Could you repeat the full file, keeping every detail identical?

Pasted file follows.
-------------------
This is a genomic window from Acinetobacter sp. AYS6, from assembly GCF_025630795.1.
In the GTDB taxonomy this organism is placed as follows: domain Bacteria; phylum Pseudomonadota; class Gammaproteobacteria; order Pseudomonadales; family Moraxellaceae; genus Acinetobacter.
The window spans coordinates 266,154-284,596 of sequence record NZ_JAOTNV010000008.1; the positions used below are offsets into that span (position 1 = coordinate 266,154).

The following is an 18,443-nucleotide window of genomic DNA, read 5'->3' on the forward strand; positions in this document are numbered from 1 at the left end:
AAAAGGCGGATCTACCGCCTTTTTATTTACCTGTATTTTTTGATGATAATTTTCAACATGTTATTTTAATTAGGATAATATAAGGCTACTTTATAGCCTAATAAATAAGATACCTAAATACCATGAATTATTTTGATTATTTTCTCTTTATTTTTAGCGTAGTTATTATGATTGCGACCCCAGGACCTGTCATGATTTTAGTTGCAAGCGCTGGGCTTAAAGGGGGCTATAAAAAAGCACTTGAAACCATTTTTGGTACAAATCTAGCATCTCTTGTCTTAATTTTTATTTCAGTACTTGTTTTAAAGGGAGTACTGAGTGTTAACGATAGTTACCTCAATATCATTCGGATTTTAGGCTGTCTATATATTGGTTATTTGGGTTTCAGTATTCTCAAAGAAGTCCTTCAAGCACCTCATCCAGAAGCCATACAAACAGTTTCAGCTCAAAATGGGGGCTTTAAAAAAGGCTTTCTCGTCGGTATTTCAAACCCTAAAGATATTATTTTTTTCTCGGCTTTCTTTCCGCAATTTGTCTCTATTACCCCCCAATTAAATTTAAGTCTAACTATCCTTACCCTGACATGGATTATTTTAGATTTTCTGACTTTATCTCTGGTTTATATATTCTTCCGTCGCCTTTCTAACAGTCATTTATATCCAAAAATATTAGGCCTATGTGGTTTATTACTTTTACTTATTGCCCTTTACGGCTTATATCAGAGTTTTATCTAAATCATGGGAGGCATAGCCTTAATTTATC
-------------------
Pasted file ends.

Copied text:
This is a genomic window from Acinetobacter sp. AYS6, from assembly GCF_025630795.1.
In the GTDB taxonomy this organism is placed as follows: domain Bacteria; phylum Pseudomonadota; class Gammaproteobacteria; order Pseudomonadales; family Moraxellaceae; genus Acinetobacter.
The window spans coordinates 266,154-284,596 of sequence record NZ_JAOTNV010000008.1; the positions used below are offsets into that span (position 1 = coordinate 266,154).

The following is an 18,443-nucleotide window of genomic DNA, read 5'->3' on the forward strand; positions in this document are numbered from 1 at the left end:
AAAAGGCGGATCTACCGCCTTTTTATTTACCTGTATTTTTTGATGATAATTTTCAACATGTTATTTTAATTAGGATAATATAAGGCTACTTTATAGCCTAATAAATAAGATACCTAAATACCATGAATTATTTTGATTATTTTCTCTTTATTTTTAGCGTAGTTATTATGATTGCGACCCCAGGACCTGTCATGATTTTAGTTGCAAGCGCTGGGCTTAAAGGGGGCTATAAAAAAGCACTTGAAACCATTTTTGGTACAAATCTAGCATCTCTTGTCTTAATTTTTATTTCAGTACTTGTTTTAAAGGGAGTACTGAGTGTTAACGATAGTTACCTCAATATCATTCGGATTTTAGGCTGTCTATATATTGGTTATTTGGGTTTCAGTATTCTCAAAGAAGTCCTTCAAGCACCTCATCCAGAAGCCATACAAACAGTTTCAGCTCAAAATGGGGGCTTTAAAAAAGGCTTTCTCGTCGGTATTTCAAACCCTAAAGATATTATTTTTTTCTCGGCTTTCTTTCCGCAATTTGTCTCTATTACCCCCCAATTAAATTTAAGTCTAACTATCCTTACCCTGACATGGATTATTTTAGATTTTCTGACTTTATCTCTGGTTTATATATTCTTCCGTCGCCTTTCTAACAGTCATTTATATCCAAAAATATTAGGCCTATGTGGTTTATTACTTTTACTTATTGCCCTTTACGGCTTATATCAGAGTTTTATCTAAATCATGGGAGGCATAGCCTTAATTTATC